Teachers and students in Manhattan School District 114 are in a serious space crunch.
Just walk around the district’s buildings and the challenges are evident.
The schools have converted its libraries, auditorium stages and even a teachers’ lounge into classrooms because there are simply too many students in too little space.
At Manhattan Junior High School, Katie Duff’s STEM class is housed near the school’s auditorium in a room not ideal for teaching her science lessons. When district officials visited her classroom recently, she told them about the limitations of the room and how she wished she had basic tools for her students to apply what they learn.
“The things I could do,” Duff said.
Still, she said her students do well enough with what they have.
But district officials worry about the ramifications of a lack of space for students, as District 114 has seen a 44% increase in its student population since 2013.
District 114 Superintendent Russell Ragon said when he came took over in 2013, there were fewer than 1,300 students in the district. Now, there are more than 1,800, with projections for more growth in the coming years.
That is why on the June 28 primary election ballot, residents will be asked to vote to allow the district to bond, or essentially borrow, up to $85 million to construct a fourth school building. Officials said the money would only be able to be used on the construction and equipping of a new building, and any left over money would likely be used to pay off the debt.
The district has already received approval from the state legislature to bond for the funds, a necessary step because the maximum amount is more than what it would usually be allowed to borrow.
Ragon said if voters approve of the bonds, it won’t change the district’s property tax rate. That doesn’t necessarily mean property owners won’t see their tax bill go up, since other government bodies collect property taxes and assessed property values tend to increase every year.
Still, Ragon said the district is trying to be efficient with the money and build enough extra space to accommodate what students and staff need now.
Each of the district’s three schools house about 100 to 150 more students than they were built for, officials said. The district is adding as many as 11 modular units to its existing buildings.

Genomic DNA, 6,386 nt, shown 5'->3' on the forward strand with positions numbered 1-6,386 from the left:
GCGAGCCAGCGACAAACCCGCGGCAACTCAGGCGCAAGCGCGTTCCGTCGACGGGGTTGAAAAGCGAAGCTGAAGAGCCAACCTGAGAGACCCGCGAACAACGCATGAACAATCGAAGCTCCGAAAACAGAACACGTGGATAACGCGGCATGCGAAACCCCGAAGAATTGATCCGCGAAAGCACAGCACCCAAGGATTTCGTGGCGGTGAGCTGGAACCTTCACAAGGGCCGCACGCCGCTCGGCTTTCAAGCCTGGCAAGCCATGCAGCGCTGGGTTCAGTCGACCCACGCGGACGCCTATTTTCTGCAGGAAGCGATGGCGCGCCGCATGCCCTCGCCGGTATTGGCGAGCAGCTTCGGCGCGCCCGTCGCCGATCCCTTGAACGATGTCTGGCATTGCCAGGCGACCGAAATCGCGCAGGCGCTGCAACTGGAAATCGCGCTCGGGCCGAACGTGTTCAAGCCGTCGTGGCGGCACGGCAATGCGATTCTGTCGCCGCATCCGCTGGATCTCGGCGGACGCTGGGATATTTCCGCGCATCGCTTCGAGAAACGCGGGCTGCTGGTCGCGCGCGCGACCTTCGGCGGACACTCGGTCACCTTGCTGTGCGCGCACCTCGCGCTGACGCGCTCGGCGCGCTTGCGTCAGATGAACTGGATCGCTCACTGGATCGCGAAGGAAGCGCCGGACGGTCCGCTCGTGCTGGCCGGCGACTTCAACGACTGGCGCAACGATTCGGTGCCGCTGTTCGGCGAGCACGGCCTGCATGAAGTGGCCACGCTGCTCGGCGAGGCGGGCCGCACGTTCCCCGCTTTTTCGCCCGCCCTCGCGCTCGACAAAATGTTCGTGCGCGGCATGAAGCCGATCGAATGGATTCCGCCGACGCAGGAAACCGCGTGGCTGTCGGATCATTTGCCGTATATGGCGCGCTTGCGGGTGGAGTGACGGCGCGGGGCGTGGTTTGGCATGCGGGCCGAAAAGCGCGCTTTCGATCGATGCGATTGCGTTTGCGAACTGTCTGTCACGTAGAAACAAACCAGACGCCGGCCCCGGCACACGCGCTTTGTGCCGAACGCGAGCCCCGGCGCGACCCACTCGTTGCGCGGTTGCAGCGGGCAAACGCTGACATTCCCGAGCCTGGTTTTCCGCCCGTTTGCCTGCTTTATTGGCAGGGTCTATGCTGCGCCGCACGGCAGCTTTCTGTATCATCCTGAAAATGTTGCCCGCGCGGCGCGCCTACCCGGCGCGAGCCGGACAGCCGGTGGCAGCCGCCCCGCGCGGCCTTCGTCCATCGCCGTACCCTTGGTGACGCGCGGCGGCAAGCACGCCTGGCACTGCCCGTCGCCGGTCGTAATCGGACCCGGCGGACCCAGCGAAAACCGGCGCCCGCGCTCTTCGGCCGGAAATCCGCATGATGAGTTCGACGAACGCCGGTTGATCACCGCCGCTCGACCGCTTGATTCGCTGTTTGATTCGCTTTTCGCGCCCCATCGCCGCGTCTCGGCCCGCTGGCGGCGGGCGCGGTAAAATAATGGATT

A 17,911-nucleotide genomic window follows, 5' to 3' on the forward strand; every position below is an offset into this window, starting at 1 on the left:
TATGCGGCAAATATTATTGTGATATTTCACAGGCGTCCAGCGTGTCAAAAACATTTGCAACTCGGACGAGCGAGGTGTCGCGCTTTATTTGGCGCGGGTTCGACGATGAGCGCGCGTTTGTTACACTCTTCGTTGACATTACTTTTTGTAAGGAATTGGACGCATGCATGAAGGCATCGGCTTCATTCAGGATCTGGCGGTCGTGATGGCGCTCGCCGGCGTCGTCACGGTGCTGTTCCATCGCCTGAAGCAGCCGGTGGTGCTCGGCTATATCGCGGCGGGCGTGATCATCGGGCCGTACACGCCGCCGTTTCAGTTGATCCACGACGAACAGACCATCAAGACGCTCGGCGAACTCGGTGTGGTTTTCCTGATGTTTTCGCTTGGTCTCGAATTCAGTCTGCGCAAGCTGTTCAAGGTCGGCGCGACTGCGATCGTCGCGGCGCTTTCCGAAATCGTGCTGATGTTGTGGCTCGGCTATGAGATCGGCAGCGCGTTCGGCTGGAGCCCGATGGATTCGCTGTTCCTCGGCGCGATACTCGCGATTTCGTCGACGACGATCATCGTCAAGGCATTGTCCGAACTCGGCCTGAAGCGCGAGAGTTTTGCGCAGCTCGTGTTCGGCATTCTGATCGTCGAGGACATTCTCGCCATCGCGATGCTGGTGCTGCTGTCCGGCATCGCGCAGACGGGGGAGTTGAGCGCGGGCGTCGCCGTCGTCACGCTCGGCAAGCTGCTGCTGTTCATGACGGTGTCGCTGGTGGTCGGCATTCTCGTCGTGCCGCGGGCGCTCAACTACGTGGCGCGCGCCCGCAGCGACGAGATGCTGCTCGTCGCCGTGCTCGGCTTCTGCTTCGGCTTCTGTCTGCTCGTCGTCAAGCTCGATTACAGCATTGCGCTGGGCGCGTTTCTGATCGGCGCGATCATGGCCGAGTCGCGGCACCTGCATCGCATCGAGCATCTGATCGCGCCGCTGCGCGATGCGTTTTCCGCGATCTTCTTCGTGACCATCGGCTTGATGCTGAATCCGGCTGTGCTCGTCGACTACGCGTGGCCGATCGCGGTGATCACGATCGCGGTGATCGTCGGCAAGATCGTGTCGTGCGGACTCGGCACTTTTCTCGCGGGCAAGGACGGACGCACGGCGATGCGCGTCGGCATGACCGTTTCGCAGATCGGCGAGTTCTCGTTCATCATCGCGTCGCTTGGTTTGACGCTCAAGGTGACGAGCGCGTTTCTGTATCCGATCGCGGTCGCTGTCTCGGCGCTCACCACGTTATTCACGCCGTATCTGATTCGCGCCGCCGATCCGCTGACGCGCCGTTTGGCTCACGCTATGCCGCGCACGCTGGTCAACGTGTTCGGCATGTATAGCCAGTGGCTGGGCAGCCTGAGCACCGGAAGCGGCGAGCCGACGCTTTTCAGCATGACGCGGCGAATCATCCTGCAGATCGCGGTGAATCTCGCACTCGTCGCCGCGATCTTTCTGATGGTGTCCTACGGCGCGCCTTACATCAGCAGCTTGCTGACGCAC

Kindergarten class sizes are reaching around 25 students each, which Ragon said is not ideal to give students the individual attention they need.
“They’ll feel the effects exponentially in the next couple of years if we don’t do something in regards to spacing,” Ragon said.
Plus some parents are noticing how the space crunch is affecting their children. For instance, they don’t like the inconvenience of their kids not being able to use their school libraries because another class is using the room.
“The one thing that they want back the most is the school libraries,” said Christine Ruddy, the district’s director of human resources, communications and professional development. “The library as they know it has been taken away.”
The new building is planned for a site next door to the existing junior high school. It will be the district’s new junior high school and will house sixth through eighth-grade students.
With a new building, Wilson Creek Elementary would then have the district’s pre-kindergarten through first grade students and Anna McDonald would have second through third-grade students. The existing junior high school would then house fourth and fifth graders.
If the bonds are approved, officials plan for construction to start later this year on the new building in hopes of likely opening its doors for the 2024-25 school year.
The district will hold public forums for residents to learn more about the referendum on May 18, May 25, June 1 and June 15. All will be held at 6:30 p.m. at Wilson Creek Elementary School, located at 25440 S. Gougar Road. in Manhattan.